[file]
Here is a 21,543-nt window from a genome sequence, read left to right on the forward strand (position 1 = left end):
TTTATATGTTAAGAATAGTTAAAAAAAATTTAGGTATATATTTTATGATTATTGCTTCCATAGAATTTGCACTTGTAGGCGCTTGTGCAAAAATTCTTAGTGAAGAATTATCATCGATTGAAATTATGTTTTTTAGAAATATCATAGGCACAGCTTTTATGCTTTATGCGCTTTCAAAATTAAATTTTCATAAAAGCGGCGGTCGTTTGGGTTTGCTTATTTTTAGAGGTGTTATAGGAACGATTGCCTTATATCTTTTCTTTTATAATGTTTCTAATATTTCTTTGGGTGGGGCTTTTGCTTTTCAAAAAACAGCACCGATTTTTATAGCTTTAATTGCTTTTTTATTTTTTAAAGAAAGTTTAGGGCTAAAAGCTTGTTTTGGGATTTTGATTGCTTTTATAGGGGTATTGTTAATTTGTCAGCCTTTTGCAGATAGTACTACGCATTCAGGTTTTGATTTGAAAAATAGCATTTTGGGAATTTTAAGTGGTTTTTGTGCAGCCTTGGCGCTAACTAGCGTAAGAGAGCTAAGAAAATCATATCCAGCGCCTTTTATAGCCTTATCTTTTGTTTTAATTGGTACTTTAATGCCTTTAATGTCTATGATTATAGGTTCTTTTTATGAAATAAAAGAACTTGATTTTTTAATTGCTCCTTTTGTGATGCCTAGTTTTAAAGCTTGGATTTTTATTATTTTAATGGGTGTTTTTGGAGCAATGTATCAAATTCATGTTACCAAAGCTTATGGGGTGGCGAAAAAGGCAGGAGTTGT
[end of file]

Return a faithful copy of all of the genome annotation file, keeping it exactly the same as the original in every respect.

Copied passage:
Here is a 21,543-nt window from a genome sequence, read left to right on the forward strand (position 1 = left end):
TTTATATGTTAAGAATAGTTAAAAAAAATTTAGGTATATATTTTATGATTATTGCTTCCATAGAATTTGCACTTGTAGGCGCTTGTGCAAAAATTCTTAGTGAAGAATTATCATCGATTGAAATTATGTTTTTTAGAAATATCATAGGCACAGCTTTTATGCTTTATGCGCTTTCAAAATTAAATTTTCATAAAAGCGGCGGTCGTTTGGGTTTGCTTATTTTTAGAGGTGTTATAGGAACGATTGCCTTATATCTTTTCTTTTATAATGTTTCTAATATTTCTTTGGGTGGGGCTTTTGCTTTTCAAAAAACAGCACCGATTTTTATAGCTTTAATTGCTTTTTTATTTTTTAAAGAAAGTTTAGGGCTAAAAGCTTGTTTTGGGATTTTGATTGCTTTTATAGGGGTATTGTTAATTTGTCAGCCTTTTGCAGATAGTACTACGCATTCAGGTTTTGATTTGAAAAATAGCATTTTGGGAATTTTAAGTGGTTTTTGTGCAGCCTTGGCGCTAACTAGCGTAAGAGAGCTAAGAAAATCATATCCAGCGCCTTTTATAGCCTTATCTTTTGTTTTAATTGGTACTTTAATGCCTTTAATGTCTATGATTATAGGTTCTTTTTATGAAATAAAAGAACTTGATTTTTTAATTGCTCCTTTTGTGATGCCTAGTTTTAAAGCTTGGATTTTTATTATTTTAATGGGTGTTTTTGGAGCAATGTATCAAATTCATGTTACCAAAGCTTATGGGGTGGCGAAAAAGGCAGGAGTTGT